Last year Fortune talked about the cannabis consumer persona created during the unprecedented times of the pandemic. Specifically the thriving sales of so-called “vice” industries, including the mariijuana industry, highlighted the medicinal necessities of cannabis. This explosive growth continues with no signs of slowing down, especially as more states legalize recreational/adult-use cannabis.
So what does this mean for your business’ bottom line? In states like Massachusetts, cannabis sales are outpacing alcohol for the first time in history. New markets like New York are getting their adult-use movements off the ground and licensing more social equity applicants, decreasing the war on drugs.
April 20th is considered a huge buying holiday for those who consume cannabis and as a business, here’s what you can look forward to for a sales forecast:
AdWeek says many cannabis businesses can expect a 130% increase in sales as your average consumer considers April 20th to be a Black Friday of cannabis retail. In short, your customers are springing for the premium, so be sure your inventory is in stock. The experts also say though 4/20 is a celebrated holiday across the spectrum, the celebration of the High Holiday as it were does lean more toward the legacy market.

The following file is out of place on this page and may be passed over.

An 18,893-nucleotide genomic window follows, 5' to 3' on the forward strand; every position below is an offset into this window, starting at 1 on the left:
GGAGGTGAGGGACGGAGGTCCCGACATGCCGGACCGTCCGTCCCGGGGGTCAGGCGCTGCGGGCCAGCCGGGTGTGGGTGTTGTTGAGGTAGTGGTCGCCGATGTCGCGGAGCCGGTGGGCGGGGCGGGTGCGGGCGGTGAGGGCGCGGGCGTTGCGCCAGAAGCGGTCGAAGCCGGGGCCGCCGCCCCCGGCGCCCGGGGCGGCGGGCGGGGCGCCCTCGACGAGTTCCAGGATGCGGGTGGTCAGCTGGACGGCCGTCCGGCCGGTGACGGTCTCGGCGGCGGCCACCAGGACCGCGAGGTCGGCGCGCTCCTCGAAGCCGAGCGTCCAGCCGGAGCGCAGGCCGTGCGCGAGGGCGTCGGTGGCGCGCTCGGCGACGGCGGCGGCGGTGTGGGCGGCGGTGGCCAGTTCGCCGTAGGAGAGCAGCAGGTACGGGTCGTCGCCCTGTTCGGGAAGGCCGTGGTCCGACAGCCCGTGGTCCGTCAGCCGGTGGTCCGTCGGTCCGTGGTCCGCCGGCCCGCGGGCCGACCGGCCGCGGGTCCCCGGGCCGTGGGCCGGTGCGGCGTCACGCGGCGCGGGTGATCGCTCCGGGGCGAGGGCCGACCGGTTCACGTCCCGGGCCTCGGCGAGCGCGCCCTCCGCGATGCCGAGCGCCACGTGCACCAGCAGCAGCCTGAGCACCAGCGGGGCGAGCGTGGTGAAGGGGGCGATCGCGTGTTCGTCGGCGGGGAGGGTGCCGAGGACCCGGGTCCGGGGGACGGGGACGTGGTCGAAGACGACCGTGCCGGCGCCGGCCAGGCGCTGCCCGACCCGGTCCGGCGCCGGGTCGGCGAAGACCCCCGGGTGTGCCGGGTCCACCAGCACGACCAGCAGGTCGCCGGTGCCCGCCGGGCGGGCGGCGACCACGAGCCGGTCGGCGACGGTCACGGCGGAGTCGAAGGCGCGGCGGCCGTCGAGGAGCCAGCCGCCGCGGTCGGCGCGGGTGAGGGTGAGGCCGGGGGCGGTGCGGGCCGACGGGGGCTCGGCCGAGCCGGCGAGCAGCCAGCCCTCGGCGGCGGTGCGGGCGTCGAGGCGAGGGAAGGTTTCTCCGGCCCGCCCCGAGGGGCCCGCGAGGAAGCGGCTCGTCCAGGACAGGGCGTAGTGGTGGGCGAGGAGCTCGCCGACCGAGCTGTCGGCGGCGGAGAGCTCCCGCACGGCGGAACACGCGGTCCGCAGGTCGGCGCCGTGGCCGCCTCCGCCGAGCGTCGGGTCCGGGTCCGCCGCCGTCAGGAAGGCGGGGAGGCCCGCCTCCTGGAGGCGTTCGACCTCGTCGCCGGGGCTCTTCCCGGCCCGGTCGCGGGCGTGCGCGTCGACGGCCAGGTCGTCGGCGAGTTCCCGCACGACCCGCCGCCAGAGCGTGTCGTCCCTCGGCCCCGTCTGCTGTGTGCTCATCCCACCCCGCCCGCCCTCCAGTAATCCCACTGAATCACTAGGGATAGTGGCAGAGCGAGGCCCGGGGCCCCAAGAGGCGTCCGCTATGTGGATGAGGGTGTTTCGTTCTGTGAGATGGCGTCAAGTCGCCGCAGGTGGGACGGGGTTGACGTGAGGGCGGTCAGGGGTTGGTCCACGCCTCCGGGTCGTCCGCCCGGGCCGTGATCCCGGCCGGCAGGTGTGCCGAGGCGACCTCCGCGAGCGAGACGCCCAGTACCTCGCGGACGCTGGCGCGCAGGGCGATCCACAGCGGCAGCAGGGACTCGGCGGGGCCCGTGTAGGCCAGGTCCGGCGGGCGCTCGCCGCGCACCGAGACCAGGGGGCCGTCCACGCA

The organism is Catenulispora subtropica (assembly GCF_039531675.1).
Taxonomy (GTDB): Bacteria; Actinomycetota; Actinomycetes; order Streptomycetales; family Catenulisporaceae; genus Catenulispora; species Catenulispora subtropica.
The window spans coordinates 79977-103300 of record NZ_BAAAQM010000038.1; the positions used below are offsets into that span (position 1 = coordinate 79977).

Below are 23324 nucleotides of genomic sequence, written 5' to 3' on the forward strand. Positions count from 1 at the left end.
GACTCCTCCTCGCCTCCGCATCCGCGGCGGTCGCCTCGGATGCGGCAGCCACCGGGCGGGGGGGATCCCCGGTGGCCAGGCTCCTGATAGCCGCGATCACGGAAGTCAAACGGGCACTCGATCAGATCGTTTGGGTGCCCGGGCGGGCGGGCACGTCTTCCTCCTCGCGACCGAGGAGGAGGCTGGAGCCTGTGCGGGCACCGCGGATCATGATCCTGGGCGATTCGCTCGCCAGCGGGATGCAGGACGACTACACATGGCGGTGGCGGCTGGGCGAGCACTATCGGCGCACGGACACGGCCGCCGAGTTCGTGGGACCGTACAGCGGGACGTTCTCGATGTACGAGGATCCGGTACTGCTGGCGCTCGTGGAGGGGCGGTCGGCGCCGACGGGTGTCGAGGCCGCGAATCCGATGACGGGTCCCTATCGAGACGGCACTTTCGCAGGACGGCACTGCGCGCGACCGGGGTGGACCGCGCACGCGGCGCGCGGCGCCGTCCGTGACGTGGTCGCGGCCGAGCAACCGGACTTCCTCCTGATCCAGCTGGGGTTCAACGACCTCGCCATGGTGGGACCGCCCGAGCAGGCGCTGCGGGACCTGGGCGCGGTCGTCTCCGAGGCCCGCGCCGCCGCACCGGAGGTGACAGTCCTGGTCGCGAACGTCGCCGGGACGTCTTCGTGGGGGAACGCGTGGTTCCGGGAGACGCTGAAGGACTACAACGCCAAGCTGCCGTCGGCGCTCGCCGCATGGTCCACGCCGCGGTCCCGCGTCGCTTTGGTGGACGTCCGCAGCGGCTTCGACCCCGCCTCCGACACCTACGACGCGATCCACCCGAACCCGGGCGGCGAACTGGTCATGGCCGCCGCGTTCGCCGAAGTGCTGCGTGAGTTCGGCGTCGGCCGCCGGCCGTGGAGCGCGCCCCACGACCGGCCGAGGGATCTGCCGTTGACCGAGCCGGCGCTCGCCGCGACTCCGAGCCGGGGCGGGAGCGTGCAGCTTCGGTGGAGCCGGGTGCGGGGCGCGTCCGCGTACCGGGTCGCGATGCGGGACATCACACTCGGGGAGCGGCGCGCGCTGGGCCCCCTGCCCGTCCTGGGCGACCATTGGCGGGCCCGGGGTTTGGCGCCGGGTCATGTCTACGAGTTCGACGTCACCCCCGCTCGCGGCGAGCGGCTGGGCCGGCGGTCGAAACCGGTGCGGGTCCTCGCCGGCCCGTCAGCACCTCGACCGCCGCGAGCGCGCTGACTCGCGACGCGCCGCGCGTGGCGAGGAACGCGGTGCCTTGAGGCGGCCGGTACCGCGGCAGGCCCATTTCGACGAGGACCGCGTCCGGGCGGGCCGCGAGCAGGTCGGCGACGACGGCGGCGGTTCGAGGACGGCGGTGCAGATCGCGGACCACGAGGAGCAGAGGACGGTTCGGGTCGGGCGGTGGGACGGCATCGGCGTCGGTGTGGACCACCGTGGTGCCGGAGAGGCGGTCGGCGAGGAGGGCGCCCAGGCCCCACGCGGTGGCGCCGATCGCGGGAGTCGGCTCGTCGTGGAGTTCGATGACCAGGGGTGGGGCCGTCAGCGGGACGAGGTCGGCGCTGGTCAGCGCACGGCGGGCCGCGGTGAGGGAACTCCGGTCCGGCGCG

Business owners would be smart to tailor messaging to a wide and diverse audience, especially since the “canna-curious” marketing persona is a leading sales niche. Cannabis retailers are seeing an uptick in new customers and first-time buyers, allowing for a more targeted promotional and marketing campaign.
Other stats from Surfside’s ‘4/20 Grow Book’
- Sales on 4/20 are 119% higher than Halloween weekend, 90% higher than Thanksgiving week, 75% higher than New Year’s Eve, 104% higher than Valentine’s Day weekend and 65% higher than St. Patrick’s Day
- From a product perspective, sales of pre-rolls are 160% higher, flower is 127% higher and edibles are 154% higher
- The Friday following 4/20 is the worst Friday of the year for cannabis sales, with 35% lower sales than the April average; the theory is that fans are still working on their leftovers